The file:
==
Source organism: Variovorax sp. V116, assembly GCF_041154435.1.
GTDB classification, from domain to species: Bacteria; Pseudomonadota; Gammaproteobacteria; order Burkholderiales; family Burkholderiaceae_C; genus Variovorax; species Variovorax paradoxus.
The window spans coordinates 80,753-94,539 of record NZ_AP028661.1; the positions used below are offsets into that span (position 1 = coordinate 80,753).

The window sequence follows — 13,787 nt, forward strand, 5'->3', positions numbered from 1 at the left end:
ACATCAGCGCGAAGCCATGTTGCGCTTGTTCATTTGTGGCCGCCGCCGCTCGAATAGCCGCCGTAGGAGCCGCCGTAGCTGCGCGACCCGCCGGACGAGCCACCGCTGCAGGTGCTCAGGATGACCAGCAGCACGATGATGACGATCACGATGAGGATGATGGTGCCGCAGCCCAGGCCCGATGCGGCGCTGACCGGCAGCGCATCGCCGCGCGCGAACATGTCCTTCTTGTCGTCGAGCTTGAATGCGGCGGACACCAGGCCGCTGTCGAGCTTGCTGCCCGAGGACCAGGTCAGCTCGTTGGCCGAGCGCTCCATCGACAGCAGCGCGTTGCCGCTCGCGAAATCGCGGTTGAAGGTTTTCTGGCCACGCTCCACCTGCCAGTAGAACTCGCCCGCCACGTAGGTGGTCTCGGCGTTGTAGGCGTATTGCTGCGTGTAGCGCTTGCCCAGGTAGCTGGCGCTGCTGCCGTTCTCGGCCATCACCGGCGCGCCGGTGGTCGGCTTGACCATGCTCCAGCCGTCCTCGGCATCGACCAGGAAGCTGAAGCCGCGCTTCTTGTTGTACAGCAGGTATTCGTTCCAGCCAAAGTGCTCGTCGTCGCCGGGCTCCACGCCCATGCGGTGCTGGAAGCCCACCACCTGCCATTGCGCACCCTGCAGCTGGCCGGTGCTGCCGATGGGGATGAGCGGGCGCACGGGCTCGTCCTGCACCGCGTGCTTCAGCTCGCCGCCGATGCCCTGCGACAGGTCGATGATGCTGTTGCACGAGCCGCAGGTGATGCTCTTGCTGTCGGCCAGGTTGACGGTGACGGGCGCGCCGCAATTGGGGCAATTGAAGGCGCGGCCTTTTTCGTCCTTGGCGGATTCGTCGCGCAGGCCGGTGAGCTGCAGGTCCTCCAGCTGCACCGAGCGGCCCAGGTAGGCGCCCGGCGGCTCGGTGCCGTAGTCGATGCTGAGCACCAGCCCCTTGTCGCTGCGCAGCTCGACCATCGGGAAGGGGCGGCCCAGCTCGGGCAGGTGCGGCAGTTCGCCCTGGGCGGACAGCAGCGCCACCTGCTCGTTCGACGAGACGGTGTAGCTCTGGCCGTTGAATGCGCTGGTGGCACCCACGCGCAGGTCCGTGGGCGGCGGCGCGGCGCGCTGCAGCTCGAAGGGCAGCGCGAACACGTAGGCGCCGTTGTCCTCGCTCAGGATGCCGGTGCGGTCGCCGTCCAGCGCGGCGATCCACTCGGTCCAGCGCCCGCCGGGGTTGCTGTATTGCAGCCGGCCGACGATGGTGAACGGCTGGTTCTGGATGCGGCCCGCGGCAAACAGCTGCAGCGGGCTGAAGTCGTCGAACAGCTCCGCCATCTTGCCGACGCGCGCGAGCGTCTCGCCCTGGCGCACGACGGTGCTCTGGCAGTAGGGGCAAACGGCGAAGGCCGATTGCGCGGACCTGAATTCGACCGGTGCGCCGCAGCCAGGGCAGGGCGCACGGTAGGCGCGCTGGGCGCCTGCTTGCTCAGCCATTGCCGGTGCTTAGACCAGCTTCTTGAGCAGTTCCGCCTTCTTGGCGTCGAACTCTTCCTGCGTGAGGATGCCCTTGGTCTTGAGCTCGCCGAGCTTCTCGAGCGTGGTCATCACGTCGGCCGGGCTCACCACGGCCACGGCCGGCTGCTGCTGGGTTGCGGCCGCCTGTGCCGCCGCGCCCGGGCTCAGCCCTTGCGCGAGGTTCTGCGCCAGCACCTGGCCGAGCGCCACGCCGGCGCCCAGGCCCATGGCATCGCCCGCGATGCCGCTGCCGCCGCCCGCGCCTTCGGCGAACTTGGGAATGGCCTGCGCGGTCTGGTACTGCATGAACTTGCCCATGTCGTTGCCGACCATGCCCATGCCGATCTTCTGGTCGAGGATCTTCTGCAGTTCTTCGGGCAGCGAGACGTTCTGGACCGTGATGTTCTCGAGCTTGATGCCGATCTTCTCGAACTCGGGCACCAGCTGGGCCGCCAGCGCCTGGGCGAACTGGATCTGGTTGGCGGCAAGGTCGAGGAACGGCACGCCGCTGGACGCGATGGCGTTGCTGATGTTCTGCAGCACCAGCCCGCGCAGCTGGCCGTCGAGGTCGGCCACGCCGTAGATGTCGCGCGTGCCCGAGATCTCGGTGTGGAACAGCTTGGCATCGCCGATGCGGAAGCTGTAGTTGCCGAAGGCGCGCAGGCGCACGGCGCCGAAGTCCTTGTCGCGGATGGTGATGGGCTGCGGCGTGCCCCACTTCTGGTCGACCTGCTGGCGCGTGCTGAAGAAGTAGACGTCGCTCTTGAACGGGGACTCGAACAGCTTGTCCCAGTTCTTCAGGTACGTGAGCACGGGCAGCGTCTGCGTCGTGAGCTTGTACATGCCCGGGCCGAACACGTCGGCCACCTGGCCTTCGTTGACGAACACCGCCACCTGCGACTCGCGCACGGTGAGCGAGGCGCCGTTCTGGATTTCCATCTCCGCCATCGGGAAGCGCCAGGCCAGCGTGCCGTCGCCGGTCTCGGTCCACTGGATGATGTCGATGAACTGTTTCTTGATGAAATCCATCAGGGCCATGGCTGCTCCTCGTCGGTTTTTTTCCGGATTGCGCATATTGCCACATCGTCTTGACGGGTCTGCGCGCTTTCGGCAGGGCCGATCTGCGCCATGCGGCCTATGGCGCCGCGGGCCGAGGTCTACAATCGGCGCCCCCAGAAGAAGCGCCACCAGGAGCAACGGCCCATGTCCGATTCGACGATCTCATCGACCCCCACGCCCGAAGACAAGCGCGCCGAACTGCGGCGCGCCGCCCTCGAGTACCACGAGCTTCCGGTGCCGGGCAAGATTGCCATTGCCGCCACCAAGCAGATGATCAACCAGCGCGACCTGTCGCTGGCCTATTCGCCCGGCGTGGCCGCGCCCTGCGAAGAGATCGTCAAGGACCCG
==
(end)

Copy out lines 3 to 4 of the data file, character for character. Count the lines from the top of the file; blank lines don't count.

The window spans coordinates 80,753-94,539 of record NZ_AP028661.1; the positions used below are offsets into that span (position 1 = coordinate 80,753).

The window sequence follows — 13,787 nt, forward strand, 5'->3', positions numbered from 1 at the left end: